Black Joy as a Form of Resistance

Black Joy is known as a form of activist movement for Black people. It is the enjoyment of Black culture without shame or hesitancy; its center is “pride in Black forms of beauty, creativity, ingenuity and thriving” (Alexis, et al. 52). Due to the long, painful history of Black people and culture, the media, literature, and cinema are seen to be exploiting this history as narratives. The Black Joy movement disobeys these narratives by displaying happiness and pride. According to Fromm, the act of disobedience is the first step into independence and freedom (683). Being publicly happy and joyful can be considered an act of resistance for Black people, challenging the status quo.

The stereotypical roles Black people occupy in media and the overused plots portraying Black culture’s difficulties can be considered harmful. Promoting the view that the Black people are seen as proud and joyful can erase the painful image of oppressed and weakened people. Expressing Black Joy is not just to be happy; it is signaling strength in the face of history that sought to keep Black people down (Roderique). Black Joy resists the popularization of Black pain, encouraging Black people to seek happiness and be proud of themselves.

The Black Joy can be considered an act of disobedience of the oppressed and weakened image forced on Black people by mainstream media. It is a response to such Black culture’s exploitations; it represents the Black culture as something to be proud of, not something one-dimensionally traumatic. This disobedience has a righteous cause: fighting the exploitation of Black pain by displaying happiness and joy is a way to be independent of society’s portrayal. As such, disobeying the unjust and repressive society can be judged as virtuous rather than immoral.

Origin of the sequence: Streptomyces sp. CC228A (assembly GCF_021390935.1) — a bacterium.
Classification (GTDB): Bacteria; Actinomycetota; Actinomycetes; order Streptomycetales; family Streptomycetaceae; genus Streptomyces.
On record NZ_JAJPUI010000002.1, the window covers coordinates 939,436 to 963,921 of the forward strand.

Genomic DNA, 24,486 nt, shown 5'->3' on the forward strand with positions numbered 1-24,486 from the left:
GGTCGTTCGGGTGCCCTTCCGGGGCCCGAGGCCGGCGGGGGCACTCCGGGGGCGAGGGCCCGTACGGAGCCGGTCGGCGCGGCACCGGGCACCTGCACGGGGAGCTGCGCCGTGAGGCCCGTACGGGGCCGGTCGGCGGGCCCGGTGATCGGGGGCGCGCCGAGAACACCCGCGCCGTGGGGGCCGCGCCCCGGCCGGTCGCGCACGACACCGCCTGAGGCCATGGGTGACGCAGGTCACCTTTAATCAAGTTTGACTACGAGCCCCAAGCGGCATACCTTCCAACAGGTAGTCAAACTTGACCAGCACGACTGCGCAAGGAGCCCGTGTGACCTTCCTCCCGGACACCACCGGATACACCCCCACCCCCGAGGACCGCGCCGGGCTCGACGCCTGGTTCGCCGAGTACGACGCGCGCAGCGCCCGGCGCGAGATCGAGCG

Works Cited

Alexis, Nekeisha A., et al. “I will rejoice: Reflections on Black joy.” Vision: A Journal for Church and Theology, vol. 21, no. 2, 2020, pp. 52-60.

Fromm, Erich. On Disobedience and Other Essays. Routledge & Kegan Paul, 1984.

Roderique, Hadiya. The Case for Black Joy, Fashion, 2019. Web.

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